Does your Anger get a bad rap?
Are all emotions beneficial? Of all the emotions, anger seems to receive the worst rap, possibly because it is the most passionate of all the emotions. To that end, it is also the most dangerous as its purpose (and our ancestors can attest to this) was to destroy barriers. When 9-11 occurred, the President showed anger for the entire nation to see. Thus, we were letting others know that the United States was strong and motivated to act. Anger may be a soft noticeable bell that we sometimes call “irritability.” Around a certain person or in a particular situation you notice that you feel irritated, a bit out of sorts, and you’re not exactly sure why. Anger can also be a loud alarm signaling the importance of needs going unmet. Recognizing anger early is a good way to manage your life and your relationships before the soft bell becomes a loud alarm.
Not yet convinced that Anger is a good emotion? Here are 5 reasons why anger is an emotion worth listening to:
1)Anger emotion as arousal.
As your anger is rising, you notice a series of physical changes like increased tension in your muscles, increased heart rate, or changes in your breathing. Each of these changes is caused by your body’s gearing up to protect itself as you perceive a situation as somehow threatening. Learning to identify and understand these changes as they are beginning is a major theme in managing anger.
2) Anger as a productive emotion.
Anger is productive when it energizes vigor, strength and endurance. When circumstances change from what they should not be (injustice) to what they should be (justice), anger fades away.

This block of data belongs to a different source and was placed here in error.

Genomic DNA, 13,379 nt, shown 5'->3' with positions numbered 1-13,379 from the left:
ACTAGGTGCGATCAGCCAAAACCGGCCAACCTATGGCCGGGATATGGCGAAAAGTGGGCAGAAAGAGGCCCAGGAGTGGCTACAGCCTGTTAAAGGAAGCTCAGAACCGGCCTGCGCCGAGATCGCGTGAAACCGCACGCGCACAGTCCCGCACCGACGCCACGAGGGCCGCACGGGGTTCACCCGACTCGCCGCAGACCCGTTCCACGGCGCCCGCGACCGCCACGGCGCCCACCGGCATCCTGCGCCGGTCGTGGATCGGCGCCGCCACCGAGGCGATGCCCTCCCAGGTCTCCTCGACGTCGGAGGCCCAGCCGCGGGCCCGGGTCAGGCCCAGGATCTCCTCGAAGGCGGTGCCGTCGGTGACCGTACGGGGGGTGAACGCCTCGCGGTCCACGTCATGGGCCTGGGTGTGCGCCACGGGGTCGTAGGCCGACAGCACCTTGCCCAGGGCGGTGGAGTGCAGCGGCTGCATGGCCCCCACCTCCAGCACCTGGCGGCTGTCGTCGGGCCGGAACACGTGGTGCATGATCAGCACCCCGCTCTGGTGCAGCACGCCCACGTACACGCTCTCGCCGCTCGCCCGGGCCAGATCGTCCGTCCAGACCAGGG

3) Anger as a coping function.
From a functional point of view, emotions evolved because it helped animals deal with life tasks (explore their surroundings, attend to emergencies). Anger for example, will ready the body for attack. The function is to prepare us for an automatic, quick historically successful response to life’s events.
4) Anger as a social function.
When one shows anger, it can be a social deterrent. Some will bare their teeth; or they will posture to show others, “Hey, you need to back off.” And people will respond.
5) Anger as conflict resolution.
By confronting the problems you face in an assertive (rather than aggressive) way, you can successfully minimize conflict, calm passions and resolve issues as they arise. Sounds great right? Successfully communicating anger involves much self-awareness. You cannot successfully state your thoughts, feelings and needs if you have not taken the time to define them.
Harriet Lerner said, “Anger is a signal worth listening to.” Although many of us feel anger is the root cause of unhappy relationships, it is not the conflict itself that is the problem, but rather how we handle it. Venting anger constructively can do wonders to “clear the air” and can take you from a so-so communicator to a successful communicator.